Most histories of Christianity span two to three volumes. In spanning two or three volumes, they are often broad surveys which touch on the major events of Christianities development. The positive consequence to this is the reader receives a plethora of information. The negative is the reader often must do further research on a topic because there is so much information. Certainly, students would enjoy different aids to specific eras of Christianity.
John McGuckin’s book The Path of Christianity: The First Thousand Years is such an aid to students of Christian history. This volume is an in-depth view of pivotal events that shaped Christianity for the next thousand plus years. I have found in my own study that more resources are written on Christian development in the 1300s through the present-day based upon the events of the Reformation. It is rare to find such a work that traces Christianity from the end of the apostles to the Medieval era.
I appreciate this book for several reasons. First, it is massive. The book itself is large, but that is because McGuckin has taken the time to conduct and present his research in a way that any interested in the history of Christianity will find this book of use. Second, I appreciate this book for its lay out. McGuckin tells the reader in the introduction that you will want to alternate reading chapters. This, according to McGuckin, prevents the reader from becoming overwhelmed. Each chapter has a specific layout- historical analysis, a “short reader” of primary sources, and a further reading list. I find the further reading list commendable because it provides more resources to further research interests.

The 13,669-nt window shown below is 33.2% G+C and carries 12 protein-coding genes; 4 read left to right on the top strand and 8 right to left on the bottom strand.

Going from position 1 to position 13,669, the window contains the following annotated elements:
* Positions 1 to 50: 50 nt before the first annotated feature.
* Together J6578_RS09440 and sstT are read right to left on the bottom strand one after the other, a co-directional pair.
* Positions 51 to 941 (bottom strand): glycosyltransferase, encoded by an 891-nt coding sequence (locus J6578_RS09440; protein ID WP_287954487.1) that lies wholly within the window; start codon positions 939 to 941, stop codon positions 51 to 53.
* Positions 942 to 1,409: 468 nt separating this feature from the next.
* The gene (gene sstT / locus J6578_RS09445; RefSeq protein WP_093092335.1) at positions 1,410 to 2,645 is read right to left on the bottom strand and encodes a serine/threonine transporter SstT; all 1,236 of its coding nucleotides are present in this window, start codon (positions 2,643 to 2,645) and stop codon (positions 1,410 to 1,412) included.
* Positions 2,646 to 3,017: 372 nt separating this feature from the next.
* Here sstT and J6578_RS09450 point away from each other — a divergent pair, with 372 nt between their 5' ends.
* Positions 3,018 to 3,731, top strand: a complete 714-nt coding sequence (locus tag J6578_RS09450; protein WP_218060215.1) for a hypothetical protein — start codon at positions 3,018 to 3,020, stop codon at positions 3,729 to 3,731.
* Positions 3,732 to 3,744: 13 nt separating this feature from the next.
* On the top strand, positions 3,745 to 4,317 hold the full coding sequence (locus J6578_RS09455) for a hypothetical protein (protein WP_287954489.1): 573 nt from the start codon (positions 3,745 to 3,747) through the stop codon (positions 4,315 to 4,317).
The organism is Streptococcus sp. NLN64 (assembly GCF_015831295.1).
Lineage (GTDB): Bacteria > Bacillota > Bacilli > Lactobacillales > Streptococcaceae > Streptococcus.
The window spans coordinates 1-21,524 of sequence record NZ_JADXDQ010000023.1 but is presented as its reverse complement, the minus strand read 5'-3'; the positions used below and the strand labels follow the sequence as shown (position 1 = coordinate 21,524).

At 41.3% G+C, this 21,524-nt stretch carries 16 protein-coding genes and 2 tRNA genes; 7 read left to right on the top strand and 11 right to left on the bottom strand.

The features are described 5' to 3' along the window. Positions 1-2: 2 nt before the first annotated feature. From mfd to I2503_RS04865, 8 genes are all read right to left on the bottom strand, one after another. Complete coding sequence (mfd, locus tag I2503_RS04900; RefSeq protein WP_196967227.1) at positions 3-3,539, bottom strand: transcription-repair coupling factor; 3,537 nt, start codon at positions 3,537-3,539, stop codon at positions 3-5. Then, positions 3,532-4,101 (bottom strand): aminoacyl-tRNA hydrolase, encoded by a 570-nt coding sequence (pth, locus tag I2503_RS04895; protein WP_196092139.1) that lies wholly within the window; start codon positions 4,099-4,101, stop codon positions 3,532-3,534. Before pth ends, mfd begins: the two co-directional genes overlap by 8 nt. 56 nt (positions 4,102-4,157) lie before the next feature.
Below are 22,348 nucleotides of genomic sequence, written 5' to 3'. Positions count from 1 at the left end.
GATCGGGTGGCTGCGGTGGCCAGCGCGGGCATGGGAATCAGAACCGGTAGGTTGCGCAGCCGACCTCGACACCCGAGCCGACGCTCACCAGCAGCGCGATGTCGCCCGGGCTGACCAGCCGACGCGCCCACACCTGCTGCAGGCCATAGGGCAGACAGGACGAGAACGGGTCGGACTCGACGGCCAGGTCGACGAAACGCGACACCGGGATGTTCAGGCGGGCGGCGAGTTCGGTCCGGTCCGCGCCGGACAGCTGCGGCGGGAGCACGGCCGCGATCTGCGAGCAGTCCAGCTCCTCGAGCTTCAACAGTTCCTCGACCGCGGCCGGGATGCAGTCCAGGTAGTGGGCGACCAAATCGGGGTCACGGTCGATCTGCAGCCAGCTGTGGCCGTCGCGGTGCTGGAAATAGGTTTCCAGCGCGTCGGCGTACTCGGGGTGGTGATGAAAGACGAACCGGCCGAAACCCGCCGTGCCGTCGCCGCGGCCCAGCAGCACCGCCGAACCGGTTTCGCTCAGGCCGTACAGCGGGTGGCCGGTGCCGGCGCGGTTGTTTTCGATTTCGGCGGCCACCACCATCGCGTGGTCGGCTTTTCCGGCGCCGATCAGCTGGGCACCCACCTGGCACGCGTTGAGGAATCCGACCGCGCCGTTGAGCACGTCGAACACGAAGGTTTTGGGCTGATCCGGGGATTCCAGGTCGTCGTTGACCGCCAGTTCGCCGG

I love Christian history. I do not think enough church members (and even pastors!) read enough of the development of Christianity. It is paramount to understand from where the church has come so that we can wisely and prayerfully discern where to go. This volume of the history of Christianity in the first one-thousand years is a monumental work that deserves to be recognized. I hope you will add this to your bookshelf and take the time to read.
Disclosure: I received a complimentary copy of this book from InterVarsity Press. The opinions I have expressed are my own, and a positive review was not required. I am disclosing this in accordance with the Federal Trade Commission’s 16 CFR, Part 255.
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